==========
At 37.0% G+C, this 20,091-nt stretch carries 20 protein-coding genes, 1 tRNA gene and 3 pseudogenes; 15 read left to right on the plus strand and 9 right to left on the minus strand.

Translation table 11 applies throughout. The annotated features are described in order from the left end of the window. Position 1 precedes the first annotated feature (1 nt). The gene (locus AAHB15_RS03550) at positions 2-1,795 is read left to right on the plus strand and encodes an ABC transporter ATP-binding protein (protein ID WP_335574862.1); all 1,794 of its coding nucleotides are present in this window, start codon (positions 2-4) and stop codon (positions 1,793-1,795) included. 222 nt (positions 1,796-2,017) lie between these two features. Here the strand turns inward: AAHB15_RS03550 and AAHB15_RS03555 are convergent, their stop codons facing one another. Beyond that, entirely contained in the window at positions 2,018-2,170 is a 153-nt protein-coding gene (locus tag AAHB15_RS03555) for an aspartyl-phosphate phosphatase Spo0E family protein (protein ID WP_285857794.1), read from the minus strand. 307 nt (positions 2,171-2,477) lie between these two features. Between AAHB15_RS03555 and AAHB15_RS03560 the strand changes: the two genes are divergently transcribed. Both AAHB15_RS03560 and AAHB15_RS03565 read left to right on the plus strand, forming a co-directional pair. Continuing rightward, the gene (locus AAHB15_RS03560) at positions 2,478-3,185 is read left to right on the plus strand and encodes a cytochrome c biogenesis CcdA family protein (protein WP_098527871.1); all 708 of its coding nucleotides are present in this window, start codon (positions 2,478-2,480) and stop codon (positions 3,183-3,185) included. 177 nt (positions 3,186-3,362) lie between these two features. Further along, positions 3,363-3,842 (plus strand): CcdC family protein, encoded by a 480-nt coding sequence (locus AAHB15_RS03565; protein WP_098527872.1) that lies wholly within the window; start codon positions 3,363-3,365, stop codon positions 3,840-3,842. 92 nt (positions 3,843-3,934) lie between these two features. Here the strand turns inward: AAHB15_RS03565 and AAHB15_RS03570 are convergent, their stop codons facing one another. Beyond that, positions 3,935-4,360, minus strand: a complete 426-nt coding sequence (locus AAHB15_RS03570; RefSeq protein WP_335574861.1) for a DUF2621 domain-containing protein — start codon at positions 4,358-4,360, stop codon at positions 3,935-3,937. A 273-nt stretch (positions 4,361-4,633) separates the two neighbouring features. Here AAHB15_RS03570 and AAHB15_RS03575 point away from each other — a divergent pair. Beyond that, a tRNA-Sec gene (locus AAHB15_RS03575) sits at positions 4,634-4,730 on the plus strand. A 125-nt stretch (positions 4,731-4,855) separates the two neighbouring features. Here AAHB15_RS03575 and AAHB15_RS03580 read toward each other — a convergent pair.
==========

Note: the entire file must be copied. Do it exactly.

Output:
At 37.0% G+C, this 20,091-nt stretch carries 20 protein-coding genes, 1 tRNA gene and 3 pseudogenes; 15 read left to right on the plus strand and 9 right to left on the minus strand.

Translation table 11 applies throughout. The annotated features are described in order from the left end of the window. Position 1 precedes the first annotated feature (1 nt). The gene (locus AAHB15_RS03550) at positions 2-1,795 is read left to right on the plus strand and encodes an ABC transporter ATP-binding protein (protein ID WP_335574862.1); all 1,794 of its coding nucleotides are present in this window, start codon (positions 2-4) and stop codon (positions 1,793-1,795) included. 222 nt (positions 1,796-2,017) lie between these two features. Here the strand turns inward: AAHB15_RS03550 and AAHB15_RS03555 are convergent, their stop codons facing one another. Beyond that, entirely contained in the window at positions 2,018-2,170 is a 153-nt protein-coding gene (locus tag AAHB15_RS03555) for an aspartyl-phosphate phosphatase Spo0E family protein (protein ID WP_285857794.1), read from the minus strand. 307 nt (positions 2,171-2,477) lie between these two features. Between AAHB15_RS03555 and AAHB15_RS03560 the strand changes: the two genes are divergently transcribed. Both AAHB15_RS03560 and AAHB15_RS03565 read left to right on the plus strand, forming a co-directional pair. Continuing rightward, the gene (locus AAHB15_RS03560) at positions 2,478-3,185 is read left to right on the plus strand and encodes a cytochrome c biogenesis CcdA family protein (protein WP_098527871.1); all 708 of its coding nucleotides are present in this window, start codon (positions 2,478-2,480) and stop codon (positions 3,183-3,185) included. 177 nt (positions 3,186-3,362) lie between these two features. Further along, positions 3,363-3,842 (plus strand): CcdC family protein, encoded by a 480-nt coding sequence (locus AAHB15_RS03565; protein WP_098527872.1) that lies wholly within the window; start codon positions 3,363-3,365, stop codon positions 3,840-3,842. 92 nt (positions 3,843-3,934) lie between these two features. Here the strand turns inward: AAHB15_RS03565 and AAHB15_RS03570 are convergent, their stop codons facing one another. Beyond that, positions 3,935-4,360, minus strand: a complete 426-nt coding sequence (locus AAHB15_RS03570; RefSeq protein WP_335574861.1) for a DUF2621 domain-containing protein — start codon at positions 4,358-4,360, stop codon at positions 3,935-3,937. A 273-nt stretch (positions 4,361-4,633) separates the two neighbouring features. Here AAHB15_RS03570 and AAHB15_RS03575 point away from each other — a divergent pair. Beyond that, a tRNA-Sec gene (locus AAHB15_RS03575) sits at positions 4,634-4,730 on the plus strand. A 125-nt stretch (positions 4,731-4,855) separates the two neighbouring features. Here AAHB15_RS03575 and AAHB15_RS03580 read toward each other — a convergent pair.